The Wave template
The wave template is used to describe the layers of a system, environment or network. Layers help manage complexity.
A wave diagram uses the components in columns captured under notes as column headings.
The Ring template
The ring template is useful for depicting chaining of events, people, devices or network addresses. While the cycle models directional processes, the ring models peer-to-peer relationships.
Actors and associations in a relationship, or shown as classes on a class diagram with relationships.
The Cell template
Cross application compartmentalization. (e.g., business areas: marketing, finance, sales, etc.)
Uses a class diagram or component diagrams with relationships.
The Tree template
Function on more than one level. (more and more detail as you drill down from node to node, like a directory structure)
Using use cases in a tree layout or classes in a tree layout.
There are obvious interfaces between these activities and activities of the program management discipline.
Enterprise Environment and Process Management Discipline
While it is all very well to spend quite some time, resource, effort and money implementing software development into the enterprise, configured from the likes of rational unified process and other sources. Much of the value of a one project implementations can be lost if there is not an on-going cyclical process implementation plan which like the software projects it directs, lives through risk and a changing business climate.
Much of the re-use on project number two will be generated from the large efforts done on project number one. Items such as the project collaboration standards using say an intranet/email combination, or architectural models on intra-system messaging, or document templates, such as use cases, directory structures, programming, testing and design guidelines, tools, etc., will all be lost if there is not a responsible element controlling these items, who survives from project number one and can set up some sort of repository to get project number two and three going.
This and the business architectural discipline are closely related in being keepers of the knowledge of the enterprise.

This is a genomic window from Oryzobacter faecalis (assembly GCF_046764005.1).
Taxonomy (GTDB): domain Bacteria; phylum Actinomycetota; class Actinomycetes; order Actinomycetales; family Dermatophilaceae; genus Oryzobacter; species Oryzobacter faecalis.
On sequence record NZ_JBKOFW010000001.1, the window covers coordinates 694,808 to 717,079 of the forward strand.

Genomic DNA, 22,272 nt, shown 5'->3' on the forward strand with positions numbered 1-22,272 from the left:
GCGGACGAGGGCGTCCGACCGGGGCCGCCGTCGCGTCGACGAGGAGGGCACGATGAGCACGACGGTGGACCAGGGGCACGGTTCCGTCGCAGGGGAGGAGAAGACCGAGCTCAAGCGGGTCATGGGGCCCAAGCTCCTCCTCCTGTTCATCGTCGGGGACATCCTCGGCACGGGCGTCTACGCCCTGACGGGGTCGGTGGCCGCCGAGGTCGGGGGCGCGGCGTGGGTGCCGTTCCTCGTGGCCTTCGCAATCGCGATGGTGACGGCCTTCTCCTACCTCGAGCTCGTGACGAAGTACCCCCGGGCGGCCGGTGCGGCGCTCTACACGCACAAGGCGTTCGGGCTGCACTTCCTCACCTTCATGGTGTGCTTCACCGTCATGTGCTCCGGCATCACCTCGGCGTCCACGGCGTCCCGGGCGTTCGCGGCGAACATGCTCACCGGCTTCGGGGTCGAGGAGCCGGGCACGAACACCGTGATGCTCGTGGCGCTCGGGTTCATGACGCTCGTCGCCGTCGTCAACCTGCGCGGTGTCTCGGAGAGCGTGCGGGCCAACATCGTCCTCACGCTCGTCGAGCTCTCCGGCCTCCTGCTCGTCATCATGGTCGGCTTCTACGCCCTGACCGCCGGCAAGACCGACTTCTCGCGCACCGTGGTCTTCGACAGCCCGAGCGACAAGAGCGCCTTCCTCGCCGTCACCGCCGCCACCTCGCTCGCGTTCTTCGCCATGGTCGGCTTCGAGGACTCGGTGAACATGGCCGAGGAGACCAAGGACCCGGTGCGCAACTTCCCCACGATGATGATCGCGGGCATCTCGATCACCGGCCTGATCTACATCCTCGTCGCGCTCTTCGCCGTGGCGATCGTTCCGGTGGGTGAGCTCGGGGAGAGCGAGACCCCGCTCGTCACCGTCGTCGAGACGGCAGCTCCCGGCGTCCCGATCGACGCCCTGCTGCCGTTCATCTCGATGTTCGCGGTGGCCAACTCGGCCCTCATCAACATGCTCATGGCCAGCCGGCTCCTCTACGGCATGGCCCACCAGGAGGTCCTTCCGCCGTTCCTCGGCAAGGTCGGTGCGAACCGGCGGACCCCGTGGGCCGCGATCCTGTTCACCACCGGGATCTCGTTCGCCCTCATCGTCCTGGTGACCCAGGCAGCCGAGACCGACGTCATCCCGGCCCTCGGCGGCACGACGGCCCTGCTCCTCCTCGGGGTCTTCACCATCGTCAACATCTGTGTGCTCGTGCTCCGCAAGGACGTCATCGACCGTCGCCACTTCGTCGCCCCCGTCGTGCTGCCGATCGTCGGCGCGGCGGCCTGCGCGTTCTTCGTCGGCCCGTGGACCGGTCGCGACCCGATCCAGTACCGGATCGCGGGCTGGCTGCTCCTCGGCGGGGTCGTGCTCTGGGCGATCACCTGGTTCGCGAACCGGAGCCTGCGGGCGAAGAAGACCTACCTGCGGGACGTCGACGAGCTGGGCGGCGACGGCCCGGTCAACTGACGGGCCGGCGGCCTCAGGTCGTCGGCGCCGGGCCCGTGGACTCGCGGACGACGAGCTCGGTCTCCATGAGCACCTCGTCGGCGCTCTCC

Enterprise Change and Configuration Management Discipline
Just like a software development project requires SCM base-lined artifacts throughout the development lifecycle in order to control the whole process, so too at the next level of abstraction up from a project, does a an Enterprise.
All sorts of roles in the enterprise ought to have their artifacts base-lined and controlled:
· Business engineers, users and enterprise architects: Need enterprise models, diagrams, papers and workshop documents configuration managed for incremental release to the rest of the business.
· The managers and workers from the program discipline: Need overall plans, collaboration, issues, risks, etc., configuration managed for incremental release.
· The enterprise environment and process engineers: Need to have their processes, centralized project repositories, guidelines, tools research and other artifacts managed for incremental release.
· The enterprise configuration people would then control and ensure this incremental releasing was in synchronization with the enterprise program and its constituent individual projects.
The information repository should be organized at an enterprise level, to contain individual projects no matter where the location of the teams.
In summary enterprise needs to realize it needs a team to manage the overall architecture above projects, manage the overall enterprise program, manage the enterprise process and environment and control the enterprise configuration and change management. This is the only way of eliminating risk and aligning and merging the many complex threads into an implementation of the executive’s vision of the enterprise.
1) Brown, Laura. Integration Models: Templates for Business Transformation.
2) Pinkston, Jeff. The Ins and Outs of Integration. How EAI differs from B2B Integration. EAI Journal.
3) Ambler, Scott. The Enterprise Unified Process